Monday, February 17, 2014

Day 17: The first time I heard that D&D was somehow "evil."

It was in sixth grade.

I was with my friend Nathan (who would later become the DM who killed my first character with a pit fiend) after school, walking from his place to mine.

We'd been at his place. I asked about rolling up his character in front of his older sister. He looked at me and drew his thumb and forefinger across his lips, telling me to be quiet.

On the way to my place he explained that his sister probably wouldn't rat him out.

I was confused.

His parents, he continued, thought D&D was evil. But they used to play it back in the day before they became hardcore Christians--later I learned that his father was trying to established his own fundamentalist church in town.

They'd gotten rid of all of their books, but Nathan had found his dad's AD&D Monster Manual in a closet sometime before we'd met. His parents took it away, maybe even burned it. But he wanted to know more about D&D, so he started reading the Dragonlance Chronicles. Oddly enough, his parents were okay with those--maybe they didn't see the connection. I don't know.

Nathan insisted that his parents could never find out he was playing D&D, ever.

I found it strange, partly because I didn't have a particularly religious upbringing, but also that people would get riled up over a game. 

We kept this secret for almost three years, until the summer between 9th and 10th grade.  His mother discovered his D&D books the regular way mothers do when they find drugs, Playboys, and other contraband: she cleaned his room.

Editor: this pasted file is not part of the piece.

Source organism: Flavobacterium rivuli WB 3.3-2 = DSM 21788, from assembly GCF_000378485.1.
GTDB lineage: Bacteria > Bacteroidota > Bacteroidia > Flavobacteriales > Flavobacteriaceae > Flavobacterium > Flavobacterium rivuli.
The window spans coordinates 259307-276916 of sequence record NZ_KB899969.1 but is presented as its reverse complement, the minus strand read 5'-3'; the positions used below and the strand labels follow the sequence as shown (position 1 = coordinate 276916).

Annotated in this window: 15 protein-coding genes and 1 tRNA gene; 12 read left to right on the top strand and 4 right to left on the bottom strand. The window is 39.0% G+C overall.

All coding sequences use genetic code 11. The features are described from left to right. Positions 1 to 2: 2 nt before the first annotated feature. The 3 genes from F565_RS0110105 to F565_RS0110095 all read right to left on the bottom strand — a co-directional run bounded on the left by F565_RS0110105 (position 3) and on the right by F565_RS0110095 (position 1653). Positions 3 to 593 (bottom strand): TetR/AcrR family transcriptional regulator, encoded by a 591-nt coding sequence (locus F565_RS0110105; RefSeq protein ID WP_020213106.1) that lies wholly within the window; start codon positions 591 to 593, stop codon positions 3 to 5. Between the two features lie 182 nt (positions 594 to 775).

His parents took Nathan somewhere (out in the country, I recall) and burned his D&D books while they prayed for his soul. This included HeroQuest, his Dragonlance novels, and my old copies of the Monstrous Compendiums I & II.

It was traumatic for everybody involved. I remember Nathan calling me, telling me what had happened, saying that we couldn't hang out anymore.

Sometimes he'd sneak over to my place. But if his parents suspected anything, they'd get in the car and lay siege to the apartment building I'd lived in until he came out. This happened about 4-5 times--once he wasn't even there.

In retrospect, things weren't that bad--for me anyway--despite being the center of a witch hunt. Yet at the time I risked losing a friend and I was scared of what might happen next.

And yeah, Jack Chick is funny... until people believe him and do something about it. 

In order for his parents to lay off, and for Nathan and I to be friends again, I had to tell them that I got rid of my books. I'm still not proud of that lie.

But the drama was getting out of hand, spreading. I'd share more but it'd mean a much longer post. 

Maybe I'll talk about it more in my memoirs someday...

2 comments:

  1. You hear about this stuff happening but I always just thought it was people being overly sensitive. It's amazing that in this day-and-age, people can still get themselves worked up over a game, and insist that somehow it's a gateway to fictitious activities like witchcraft or Satanism. It boggles the mind. I've been shocked by the amount of close-mindedness in the name of "religion" about RPGs that I've seen discussed in today's Blog Hop posts. And this is coming from someone who actually learned how to play D&D in Salt Lake City because my dad had been transferred there due to his job.

    Anyway, thanks for sharing!

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    Replies
    1. Thanks for reading.

      Because of my experiences, I've learned to be more tolerant and more forgiving, and not cling to or seek out "absolute" truths. In a way, the events that summer led me to study history and religion which ended up with me getting my master's degree. And I still play D&D and have a great time!

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